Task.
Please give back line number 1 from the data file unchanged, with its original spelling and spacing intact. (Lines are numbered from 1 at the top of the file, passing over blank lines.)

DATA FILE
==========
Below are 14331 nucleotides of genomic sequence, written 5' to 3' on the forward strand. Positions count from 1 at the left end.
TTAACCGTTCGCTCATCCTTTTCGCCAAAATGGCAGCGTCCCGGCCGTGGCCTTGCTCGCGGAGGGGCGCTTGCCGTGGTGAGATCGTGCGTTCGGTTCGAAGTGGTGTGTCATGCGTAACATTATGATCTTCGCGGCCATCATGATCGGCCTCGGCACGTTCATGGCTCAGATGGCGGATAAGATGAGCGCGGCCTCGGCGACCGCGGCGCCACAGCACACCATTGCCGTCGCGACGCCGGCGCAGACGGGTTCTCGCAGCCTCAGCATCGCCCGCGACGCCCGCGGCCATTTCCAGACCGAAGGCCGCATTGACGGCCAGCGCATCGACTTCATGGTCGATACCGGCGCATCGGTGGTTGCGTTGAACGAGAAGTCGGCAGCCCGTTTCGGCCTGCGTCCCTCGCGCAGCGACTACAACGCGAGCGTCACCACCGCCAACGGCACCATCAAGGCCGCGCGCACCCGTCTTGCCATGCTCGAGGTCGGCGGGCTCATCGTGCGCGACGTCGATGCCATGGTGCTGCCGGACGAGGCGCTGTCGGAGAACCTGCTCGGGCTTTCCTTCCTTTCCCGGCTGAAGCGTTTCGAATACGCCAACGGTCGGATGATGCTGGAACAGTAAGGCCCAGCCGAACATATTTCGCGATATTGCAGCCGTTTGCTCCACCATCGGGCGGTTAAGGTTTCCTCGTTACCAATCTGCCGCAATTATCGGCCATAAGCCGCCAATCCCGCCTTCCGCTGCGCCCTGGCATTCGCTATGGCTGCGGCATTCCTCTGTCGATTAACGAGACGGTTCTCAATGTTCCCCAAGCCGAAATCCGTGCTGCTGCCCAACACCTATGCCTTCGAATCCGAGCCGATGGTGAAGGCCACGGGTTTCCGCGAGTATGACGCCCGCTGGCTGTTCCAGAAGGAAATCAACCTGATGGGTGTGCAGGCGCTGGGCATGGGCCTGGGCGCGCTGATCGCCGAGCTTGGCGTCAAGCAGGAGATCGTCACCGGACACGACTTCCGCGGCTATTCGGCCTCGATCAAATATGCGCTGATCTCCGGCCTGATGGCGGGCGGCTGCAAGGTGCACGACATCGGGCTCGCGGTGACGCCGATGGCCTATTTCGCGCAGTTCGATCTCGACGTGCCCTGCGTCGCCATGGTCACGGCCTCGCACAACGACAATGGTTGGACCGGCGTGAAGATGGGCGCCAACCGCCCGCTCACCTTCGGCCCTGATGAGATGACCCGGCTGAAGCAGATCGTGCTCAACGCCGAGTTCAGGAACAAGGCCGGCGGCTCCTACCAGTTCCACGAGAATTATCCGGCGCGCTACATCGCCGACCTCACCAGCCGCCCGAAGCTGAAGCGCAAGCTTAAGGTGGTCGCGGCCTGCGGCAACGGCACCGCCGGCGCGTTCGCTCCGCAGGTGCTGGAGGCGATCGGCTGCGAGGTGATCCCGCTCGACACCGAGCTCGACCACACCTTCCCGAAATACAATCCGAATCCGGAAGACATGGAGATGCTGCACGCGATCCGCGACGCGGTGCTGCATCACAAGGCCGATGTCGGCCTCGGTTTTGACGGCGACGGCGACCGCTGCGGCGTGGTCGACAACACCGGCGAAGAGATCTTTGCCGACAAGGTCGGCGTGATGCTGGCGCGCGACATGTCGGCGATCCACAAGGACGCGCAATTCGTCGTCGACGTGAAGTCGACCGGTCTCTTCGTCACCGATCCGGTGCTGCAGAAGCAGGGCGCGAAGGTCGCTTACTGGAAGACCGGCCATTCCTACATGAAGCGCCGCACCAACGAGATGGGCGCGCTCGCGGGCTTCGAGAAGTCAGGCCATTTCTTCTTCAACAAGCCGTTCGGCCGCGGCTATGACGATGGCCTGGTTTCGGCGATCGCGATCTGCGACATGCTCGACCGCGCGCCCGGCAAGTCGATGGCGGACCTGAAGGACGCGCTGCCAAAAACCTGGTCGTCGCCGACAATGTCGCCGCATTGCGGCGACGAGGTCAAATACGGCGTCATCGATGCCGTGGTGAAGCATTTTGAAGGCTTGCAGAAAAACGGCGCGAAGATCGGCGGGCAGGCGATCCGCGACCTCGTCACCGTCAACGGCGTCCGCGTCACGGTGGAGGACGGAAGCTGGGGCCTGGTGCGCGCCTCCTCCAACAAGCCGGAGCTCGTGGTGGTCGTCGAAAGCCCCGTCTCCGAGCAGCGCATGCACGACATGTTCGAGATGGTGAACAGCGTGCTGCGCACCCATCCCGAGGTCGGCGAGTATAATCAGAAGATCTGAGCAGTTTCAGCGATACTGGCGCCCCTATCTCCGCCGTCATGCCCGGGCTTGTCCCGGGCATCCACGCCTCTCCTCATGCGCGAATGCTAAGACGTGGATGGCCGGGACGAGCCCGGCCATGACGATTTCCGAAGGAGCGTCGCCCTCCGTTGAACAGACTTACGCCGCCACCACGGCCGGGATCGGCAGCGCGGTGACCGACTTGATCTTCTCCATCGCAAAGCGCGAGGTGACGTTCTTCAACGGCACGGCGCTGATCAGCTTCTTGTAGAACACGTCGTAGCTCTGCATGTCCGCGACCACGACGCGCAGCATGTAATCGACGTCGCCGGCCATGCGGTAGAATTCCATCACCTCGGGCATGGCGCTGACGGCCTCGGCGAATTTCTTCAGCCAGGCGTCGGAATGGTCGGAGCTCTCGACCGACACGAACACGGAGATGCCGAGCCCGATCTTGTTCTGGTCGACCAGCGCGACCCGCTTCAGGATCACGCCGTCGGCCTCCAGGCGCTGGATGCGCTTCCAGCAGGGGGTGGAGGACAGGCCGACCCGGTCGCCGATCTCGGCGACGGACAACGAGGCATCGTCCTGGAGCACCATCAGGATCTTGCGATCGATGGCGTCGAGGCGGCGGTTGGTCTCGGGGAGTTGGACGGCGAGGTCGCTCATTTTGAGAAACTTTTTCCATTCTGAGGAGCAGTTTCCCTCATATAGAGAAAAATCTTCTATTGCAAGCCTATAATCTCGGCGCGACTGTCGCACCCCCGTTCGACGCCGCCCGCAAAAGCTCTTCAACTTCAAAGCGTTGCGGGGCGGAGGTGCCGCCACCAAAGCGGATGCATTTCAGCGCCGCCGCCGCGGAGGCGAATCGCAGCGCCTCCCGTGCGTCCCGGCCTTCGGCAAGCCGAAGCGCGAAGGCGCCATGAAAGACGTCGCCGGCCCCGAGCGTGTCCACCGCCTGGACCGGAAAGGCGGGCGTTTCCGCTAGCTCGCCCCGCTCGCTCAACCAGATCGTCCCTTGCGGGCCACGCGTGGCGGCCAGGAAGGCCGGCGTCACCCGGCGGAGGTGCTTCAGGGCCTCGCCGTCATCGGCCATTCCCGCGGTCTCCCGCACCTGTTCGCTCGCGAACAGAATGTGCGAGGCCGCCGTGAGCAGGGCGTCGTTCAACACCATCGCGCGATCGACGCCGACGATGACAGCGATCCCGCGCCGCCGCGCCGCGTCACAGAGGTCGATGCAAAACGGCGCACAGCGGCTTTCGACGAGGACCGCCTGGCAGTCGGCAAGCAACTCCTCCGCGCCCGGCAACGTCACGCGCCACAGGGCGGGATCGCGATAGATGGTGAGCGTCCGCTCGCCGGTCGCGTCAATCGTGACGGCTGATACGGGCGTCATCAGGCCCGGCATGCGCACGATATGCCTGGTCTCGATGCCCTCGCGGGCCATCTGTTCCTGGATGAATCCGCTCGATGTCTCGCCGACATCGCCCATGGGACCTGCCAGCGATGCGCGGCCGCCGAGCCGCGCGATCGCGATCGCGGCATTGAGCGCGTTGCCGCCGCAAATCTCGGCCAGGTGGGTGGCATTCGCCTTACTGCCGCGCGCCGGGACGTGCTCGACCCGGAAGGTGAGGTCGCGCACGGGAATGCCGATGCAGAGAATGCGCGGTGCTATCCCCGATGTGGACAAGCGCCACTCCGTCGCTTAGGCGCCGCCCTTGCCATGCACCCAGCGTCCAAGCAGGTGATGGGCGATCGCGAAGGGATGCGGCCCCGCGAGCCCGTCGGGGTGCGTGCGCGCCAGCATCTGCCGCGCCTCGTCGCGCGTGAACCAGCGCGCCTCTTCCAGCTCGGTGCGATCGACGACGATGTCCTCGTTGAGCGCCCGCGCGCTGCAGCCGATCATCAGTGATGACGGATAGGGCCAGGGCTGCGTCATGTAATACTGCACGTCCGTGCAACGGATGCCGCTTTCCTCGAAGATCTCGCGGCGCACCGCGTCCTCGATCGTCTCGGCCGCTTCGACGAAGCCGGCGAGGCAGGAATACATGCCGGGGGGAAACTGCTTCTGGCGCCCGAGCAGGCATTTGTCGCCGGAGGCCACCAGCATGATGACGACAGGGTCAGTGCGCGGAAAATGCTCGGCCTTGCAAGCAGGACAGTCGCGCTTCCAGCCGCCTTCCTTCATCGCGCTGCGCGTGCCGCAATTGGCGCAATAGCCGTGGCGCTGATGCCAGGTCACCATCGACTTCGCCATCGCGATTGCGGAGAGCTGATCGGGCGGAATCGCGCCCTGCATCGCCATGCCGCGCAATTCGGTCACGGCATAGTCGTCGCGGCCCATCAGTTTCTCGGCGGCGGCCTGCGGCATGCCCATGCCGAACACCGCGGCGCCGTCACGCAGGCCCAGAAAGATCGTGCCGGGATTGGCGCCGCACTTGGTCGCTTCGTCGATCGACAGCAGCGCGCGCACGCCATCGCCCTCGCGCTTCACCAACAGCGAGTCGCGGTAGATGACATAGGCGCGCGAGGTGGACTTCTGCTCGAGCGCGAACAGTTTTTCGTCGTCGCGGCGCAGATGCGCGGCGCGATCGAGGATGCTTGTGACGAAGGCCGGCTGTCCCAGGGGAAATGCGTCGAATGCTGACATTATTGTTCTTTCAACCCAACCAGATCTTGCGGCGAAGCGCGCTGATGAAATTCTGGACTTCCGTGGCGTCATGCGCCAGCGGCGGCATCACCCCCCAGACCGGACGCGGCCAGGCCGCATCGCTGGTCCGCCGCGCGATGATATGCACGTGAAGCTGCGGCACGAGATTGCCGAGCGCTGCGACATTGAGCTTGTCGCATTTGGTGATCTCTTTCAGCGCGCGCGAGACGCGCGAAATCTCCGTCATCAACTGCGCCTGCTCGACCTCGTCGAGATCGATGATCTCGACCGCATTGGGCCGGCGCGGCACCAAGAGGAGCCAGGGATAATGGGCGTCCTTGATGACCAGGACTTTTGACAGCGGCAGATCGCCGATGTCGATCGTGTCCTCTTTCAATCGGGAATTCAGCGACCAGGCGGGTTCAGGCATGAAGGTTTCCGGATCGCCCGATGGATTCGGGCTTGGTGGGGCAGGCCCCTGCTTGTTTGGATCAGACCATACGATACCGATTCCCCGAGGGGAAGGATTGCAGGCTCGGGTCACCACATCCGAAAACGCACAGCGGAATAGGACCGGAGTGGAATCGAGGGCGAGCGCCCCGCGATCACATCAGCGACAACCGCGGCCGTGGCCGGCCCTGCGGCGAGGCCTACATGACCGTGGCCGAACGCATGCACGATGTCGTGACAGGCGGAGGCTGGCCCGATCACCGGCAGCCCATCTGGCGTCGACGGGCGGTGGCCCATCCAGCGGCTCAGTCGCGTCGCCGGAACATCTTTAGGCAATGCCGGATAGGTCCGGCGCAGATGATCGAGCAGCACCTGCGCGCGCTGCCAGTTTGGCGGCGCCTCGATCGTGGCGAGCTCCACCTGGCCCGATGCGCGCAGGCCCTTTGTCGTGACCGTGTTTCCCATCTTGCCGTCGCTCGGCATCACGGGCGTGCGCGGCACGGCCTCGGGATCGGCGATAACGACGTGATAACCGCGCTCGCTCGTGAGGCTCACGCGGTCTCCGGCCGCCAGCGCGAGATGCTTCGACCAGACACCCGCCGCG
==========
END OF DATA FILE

Below are 14331 nucleotides of genomic sequence, written 5' to 3' on the forward strand. Positions count from 1 at the left end.